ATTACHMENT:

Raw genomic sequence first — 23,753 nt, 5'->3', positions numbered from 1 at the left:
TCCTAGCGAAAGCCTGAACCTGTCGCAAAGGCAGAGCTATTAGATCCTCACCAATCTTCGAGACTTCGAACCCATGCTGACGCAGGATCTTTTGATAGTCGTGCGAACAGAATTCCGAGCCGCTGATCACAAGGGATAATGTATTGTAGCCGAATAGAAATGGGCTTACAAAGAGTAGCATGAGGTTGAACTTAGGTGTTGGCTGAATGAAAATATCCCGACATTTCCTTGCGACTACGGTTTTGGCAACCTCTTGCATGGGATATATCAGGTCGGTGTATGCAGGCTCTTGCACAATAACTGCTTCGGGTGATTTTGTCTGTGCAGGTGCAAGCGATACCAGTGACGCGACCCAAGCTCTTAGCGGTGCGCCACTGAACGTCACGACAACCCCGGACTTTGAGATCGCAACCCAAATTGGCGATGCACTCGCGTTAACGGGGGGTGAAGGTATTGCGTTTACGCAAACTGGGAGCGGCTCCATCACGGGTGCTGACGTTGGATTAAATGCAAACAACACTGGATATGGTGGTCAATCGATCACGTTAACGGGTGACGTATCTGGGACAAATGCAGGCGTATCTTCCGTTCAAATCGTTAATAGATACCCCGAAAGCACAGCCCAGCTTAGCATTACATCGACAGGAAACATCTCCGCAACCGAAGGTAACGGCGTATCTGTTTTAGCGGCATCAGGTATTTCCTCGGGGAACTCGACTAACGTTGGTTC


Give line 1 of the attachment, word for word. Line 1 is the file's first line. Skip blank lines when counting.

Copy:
Raw genomic sequence first — 23,753 nt, 5'->3', positions numbered from 1 at the left: